Between album releases, Patterson appeared as a collaborator in varying capacities on albums by Ray J and Jody Watley. He also co-wrote Chico DeBarge's "Give You What You Want (Fa Sure)," which charted around the time he also issued his second album, Love in Stereo. Its biggest hit, "Treat You Like a Queen," seamlessly joined classic and contemporary elements like few other singles at the time. Pierce and Jaz remained on board, while Van Hunt (a few years ahead of his solo debut) co-wrote and co-produced one third of the songs. It reached number 51 on the R&B/hip-hop chart.
Although the gaps between his album releases widened across the 2000s, Patterson remained consistent artistically and commercially as he recorded for Artistry Music (with Dome as his European label). Five years after Love in Stereo, Patterson returned in 2004 with After Hours, his funkiest and livest full-length. A full band backed him on highlights such as "I Always Find Myself" and "So Hot," ranging from a swampy, Voodoo-style groove to a hybrid of circa-1979 Rufus & Chaka Khan and Slave. Three years later, Patterson covered much more ground with Wines & Spirits, a set that within the space of three songs moved from the euphoric contemporary soul ballad "Feels Good" to "Pitch Black," a dread-filled number falling somewhere between spiritually conflicted Prince and early Cure. Emotional and stylistic breadth also characterized the 2011 album Bleuphoria, which featured appearances from Kids Incorporated alum Shanice, Jody Watley, Faith Evans, and kindred spirit Lalah Hathaway. As with the MCA recordings, all three sets placed somewhere in the middle of the R&B/hip-hop chart, with Bleuphoria the first to crack the Top 40. Likewise, Crouch and Jaz remained deeply involved, with many other longtime associates making smaller contributions.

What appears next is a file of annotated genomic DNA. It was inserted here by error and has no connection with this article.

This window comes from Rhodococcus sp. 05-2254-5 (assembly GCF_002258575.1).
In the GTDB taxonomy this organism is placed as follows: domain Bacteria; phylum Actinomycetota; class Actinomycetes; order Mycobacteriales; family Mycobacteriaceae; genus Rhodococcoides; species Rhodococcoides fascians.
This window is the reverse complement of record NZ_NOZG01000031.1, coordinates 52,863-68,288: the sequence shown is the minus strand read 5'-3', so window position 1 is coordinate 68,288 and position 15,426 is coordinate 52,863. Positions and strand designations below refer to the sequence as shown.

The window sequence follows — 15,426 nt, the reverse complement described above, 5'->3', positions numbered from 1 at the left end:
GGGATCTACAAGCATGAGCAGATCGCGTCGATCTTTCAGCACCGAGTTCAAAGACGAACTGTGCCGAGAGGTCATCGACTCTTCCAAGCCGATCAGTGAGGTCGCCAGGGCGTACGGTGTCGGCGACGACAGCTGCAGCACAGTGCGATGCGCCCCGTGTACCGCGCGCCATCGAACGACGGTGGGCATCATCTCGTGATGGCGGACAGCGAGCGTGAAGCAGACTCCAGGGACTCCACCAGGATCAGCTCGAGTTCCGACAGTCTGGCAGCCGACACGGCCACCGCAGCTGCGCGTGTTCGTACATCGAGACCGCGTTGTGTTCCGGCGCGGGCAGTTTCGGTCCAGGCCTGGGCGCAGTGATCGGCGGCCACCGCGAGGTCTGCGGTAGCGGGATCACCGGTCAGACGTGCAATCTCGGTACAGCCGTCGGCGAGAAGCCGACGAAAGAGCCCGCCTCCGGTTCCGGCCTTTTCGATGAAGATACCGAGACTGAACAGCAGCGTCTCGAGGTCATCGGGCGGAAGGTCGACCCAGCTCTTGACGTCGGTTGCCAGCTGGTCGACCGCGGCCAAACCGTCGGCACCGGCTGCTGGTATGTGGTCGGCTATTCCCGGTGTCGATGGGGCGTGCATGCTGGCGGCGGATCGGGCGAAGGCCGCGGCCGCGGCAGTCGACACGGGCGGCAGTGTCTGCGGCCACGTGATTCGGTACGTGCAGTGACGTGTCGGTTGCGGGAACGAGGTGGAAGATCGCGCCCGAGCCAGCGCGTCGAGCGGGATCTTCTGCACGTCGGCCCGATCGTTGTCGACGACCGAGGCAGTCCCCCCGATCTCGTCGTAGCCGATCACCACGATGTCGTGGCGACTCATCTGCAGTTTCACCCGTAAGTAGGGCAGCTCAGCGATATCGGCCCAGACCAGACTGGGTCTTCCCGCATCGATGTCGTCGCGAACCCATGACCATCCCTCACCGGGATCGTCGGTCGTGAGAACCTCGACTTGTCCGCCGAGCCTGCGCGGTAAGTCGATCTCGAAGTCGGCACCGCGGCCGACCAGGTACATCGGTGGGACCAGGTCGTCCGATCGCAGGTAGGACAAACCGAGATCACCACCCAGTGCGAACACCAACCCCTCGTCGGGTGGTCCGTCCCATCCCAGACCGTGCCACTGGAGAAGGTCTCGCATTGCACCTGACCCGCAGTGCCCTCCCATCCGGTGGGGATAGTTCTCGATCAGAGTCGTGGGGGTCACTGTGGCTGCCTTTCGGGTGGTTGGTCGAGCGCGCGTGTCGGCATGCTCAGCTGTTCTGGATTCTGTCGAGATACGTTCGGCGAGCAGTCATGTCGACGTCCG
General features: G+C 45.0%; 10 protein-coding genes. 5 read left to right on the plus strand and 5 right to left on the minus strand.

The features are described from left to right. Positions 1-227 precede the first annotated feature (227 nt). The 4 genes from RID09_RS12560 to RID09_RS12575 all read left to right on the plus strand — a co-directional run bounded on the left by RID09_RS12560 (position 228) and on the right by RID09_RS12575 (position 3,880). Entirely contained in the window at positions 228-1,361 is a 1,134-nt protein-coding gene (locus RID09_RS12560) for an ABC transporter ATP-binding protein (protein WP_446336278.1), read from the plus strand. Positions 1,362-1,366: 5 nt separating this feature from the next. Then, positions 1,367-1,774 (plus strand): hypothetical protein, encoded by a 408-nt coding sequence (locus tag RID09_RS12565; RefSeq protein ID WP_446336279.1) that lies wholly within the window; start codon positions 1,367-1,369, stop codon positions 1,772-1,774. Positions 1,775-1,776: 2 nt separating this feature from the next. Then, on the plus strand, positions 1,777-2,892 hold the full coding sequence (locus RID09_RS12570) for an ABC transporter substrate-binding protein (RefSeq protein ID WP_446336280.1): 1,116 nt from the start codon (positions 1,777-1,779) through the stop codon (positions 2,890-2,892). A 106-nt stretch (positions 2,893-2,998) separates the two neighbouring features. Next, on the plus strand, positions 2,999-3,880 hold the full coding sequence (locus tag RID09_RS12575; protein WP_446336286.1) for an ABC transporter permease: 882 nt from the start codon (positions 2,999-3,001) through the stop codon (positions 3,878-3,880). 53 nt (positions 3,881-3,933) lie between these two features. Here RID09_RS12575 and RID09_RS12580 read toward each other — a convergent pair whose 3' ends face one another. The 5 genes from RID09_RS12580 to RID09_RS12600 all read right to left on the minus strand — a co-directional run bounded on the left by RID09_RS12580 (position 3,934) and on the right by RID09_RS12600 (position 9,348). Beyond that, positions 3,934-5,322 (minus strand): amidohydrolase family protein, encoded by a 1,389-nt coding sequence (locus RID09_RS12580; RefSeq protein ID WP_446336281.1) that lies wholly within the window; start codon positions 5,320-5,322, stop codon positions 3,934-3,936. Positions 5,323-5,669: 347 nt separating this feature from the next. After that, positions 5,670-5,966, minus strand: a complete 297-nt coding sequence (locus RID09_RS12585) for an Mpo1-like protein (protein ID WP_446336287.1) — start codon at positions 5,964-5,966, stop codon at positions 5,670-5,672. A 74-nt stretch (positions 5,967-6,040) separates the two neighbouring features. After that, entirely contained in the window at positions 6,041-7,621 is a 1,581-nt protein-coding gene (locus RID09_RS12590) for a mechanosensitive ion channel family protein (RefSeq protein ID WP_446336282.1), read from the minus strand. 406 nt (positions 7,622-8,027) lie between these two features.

During this period, Patterson became a staple of the "grown folks R&B" touring circuit and also supported numerous studio projects, including sessions for Jimmy Sommers, Brian Culbertson, Trina Broussard, Boney James, Ledisi, and Hathaway (highlighted by "Let Go"). Additionally, he joined Ida Corr and Jarrad Rogers to form SugaRush Beat Company, a group that released a spirited self-titled LP through the U.K. division of RCA.
Patterson ended an extended break between solo albums with Heroes & Gods. Released on Shanachie in 2019, Patterson's 35th year in show business, it mixed traditional and modern R&B, mature pop, and house music with extensive help from Jaz and additional input from Hathaway and Broussard, as well as Rachelle Ferrell, and Joi Gilliam. Although it was his first album in nearly a decade, Patterson was active all the while with touring. ~ Andy Kellman

    New York, NY
  • BORN
    January 11, 1974